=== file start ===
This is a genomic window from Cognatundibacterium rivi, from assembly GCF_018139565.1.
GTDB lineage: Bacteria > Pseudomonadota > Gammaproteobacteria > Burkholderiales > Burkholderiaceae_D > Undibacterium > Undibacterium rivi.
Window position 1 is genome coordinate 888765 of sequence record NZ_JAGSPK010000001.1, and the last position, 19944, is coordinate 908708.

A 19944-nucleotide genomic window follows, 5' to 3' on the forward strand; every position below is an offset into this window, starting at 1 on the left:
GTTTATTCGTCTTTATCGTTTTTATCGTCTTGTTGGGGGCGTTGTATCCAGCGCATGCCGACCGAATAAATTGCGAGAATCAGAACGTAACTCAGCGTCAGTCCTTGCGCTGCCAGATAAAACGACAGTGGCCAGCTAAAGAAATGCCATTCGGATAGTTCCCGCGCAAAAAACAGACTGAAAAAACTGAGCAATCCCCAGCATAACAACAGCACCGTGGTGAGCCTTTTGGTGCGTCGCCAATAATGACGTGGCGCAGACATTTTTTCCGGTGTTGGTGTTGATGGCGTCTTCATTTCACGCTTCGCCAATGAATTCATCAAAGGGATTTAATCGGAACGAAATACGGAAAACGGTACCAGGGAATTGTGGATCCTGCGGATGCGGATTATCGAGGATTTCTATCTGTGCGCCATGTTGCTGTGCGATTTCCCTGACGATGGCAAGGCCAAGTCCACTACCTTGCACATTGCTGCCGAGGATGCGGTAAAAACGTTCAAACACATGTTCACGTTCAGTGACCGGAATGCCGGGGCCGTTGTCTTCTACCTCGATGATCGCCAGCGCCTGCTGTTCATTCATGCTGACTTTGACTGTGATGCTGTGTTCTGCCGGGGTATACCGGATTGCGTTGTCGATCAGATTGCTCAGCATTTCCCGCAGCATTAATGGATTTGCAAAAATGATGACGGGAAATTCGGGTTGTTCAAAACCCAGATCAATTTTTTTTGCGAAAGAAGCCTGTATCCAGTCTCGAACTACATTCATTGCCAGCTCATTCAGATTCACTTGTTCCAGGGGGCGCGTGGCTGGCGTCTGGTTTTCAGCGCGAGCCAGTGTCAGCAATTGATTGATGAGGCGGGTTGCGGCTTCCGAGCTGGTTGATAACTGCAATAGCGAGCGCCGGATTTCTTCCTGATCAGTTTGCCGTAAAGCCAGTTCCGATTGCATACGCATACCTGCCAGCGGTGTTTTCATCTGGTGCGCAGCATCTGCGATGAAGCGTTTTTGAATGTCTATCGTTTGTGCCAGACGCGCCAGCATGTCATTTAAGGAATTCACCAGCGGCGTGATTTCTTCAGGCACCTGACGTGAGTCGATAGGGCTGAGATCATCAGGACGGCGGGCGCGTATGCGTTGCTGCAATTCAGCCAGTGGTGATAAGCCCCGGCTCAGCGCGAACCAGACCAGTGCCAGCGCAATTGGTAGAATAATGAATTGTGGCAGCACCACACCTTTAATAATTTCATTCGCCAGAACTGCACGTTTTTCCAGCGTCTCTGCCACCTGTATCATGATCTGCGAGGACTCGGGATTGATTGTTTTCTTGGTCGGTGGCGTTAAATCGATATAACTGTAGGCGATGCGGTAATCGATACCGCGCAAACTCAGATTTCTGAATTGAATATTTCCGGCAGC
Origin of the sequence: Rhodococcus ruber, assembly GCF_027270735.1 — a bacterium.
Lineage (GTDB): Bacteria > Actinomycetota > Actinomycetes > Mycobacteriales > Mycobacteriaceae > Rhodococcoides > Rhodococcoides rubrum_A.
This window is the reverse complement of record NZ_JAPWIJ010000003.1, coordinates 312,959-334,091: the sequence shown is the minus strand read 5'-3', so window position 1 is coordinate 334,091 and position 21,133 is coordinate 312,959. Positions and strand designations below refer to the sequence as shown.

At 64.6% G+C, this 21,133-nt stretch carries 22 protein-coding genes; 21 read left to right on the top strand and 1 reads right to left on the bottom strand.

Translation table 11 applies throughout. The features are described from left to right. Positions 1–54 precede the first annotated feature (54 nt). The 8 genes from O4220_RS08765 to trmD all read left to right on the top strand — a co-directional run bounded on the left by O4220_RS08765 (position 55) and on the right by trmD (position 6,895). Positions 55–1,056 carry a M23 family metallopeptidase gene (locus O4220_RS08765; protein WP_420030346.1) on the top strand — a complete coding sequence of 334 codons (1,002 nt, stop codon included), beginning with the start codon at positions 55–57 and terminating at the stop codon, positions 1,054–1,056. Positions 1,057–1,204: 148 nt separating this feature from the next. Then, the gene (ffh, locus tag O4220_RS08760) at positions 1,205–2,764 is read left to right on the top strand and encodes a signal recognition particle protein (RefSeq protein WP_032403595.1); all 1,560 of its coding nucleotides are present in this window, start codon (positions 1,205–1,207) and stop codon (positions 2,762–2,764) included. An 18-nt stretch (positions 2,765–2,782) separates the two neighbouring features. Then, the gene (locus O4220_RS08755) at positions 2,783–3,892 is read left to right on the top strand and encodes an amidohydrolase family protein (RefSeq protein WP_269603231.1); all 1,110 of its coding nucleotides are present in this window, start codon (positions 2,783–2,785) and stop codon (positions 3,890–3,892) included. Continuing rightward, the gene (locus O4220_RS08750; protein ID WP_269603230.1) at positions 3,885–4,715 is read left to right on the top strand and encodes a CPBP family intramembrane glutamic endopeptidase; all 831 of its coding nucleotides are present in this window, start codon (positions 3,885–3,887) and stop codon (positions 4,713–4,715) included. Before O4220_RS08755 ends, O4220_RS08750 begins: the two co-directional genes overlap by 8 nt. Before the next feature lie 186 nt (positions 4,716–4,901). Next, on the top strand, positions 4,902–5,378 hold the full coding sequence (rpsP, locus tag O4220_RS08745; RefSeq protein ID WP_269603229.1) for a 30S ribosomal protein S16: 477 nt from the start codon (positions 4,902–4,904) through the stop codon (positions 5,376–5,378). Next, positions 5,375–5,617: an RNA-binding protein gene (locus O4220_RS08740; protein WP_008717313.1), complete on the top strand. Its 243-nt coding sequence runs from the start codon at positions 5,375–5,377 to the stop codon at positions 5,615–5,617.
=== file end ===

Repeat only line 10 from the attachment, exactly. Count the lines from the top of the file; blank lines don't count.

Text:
Translation table 11 applies throughout. The features are described from left to right. Positions 1–54 precede the first annotated feature (54 nt). The 8 genes from O4220_RS08765 to trmD all read left to right on the top strand — a co-directional run bounded on the left by O4220_RS08765 (position 55) and on the right by trmD (position 6,895). Positions 55–1,056 carry a M23 family metallopeptidase gene (locus O4220_RS08765; protein WP_420030346.1) on the top strand — a complete coding sequence of 334 codons (1,002 nt, stop codon included), beginning with the start codon at positions 55–57 and terminating at the stop codon, positions 1,054–1,056. Positions 1,057–1,204: 148 nt separating this feature from the next. Then, the gene (ffh, locus tag O4220_RS08760) at positions 1,205–2,764 is read left to right on the top strand and encodes a signal recognition particle protein (RefSeq protein WP_032403595.1); all 1,560 of its coding nucleotides are present in this window, start codon (positions 1,205–1,207) and stop codon (positions 2,762–2,764) included. An 18-nt stretch (positions 2,765–2,782) separates the two neighbouring features. Then, the gene (locus O4220_RS08755) at positions 2,783–3,892 is read left to right on the top strand and encodes an amidohydrolase family protein (RefSeq protein WP_269603231.1); all 1,110 of its coding nucleotides are present in this window, start codon (positions 2,783–2,785) and stop codon (positions 3,890–3,892) included. Continuing rightward, the gene (locus O4220_RS08750; protein ID WP_269603230.1) at positions 3,885–4,715 is read left to right on the top strand and encodes a CPBP family intramembrane glutamic endopeptidase; all 831 of its coding nucleotides are present in this window, start codon (positions 3,885–3,887) and stop codon (positions 4,713–4,715) included. Before O4220_RS08755 ends, O4220_RS08750 begins: the two co-directional genes overlap by 8 nt. Before the next feature lie 186 nt (positions 4,716–4,901). Next, on the top strand, positions 4,902–5,378 hold the full coding sequence (rpsP, locus tag O4220_RS08745; RefSeq protein ID WP_269603229.1) for a 30S ribosomal protein S16: 477 nt from the start codon (positions 4,902–4,904) through the stop codon (positions 5,376–5,378). Next, positions 5,375–5,617: an RNA-binding protein gene (locus O4220_RS08740; protein WP_008717313.1), complete on the top strand. Its 243-nt coding sequence runs from the start codon at positions 5,375–5,377 to the stop codon at positions 5,615–5,617.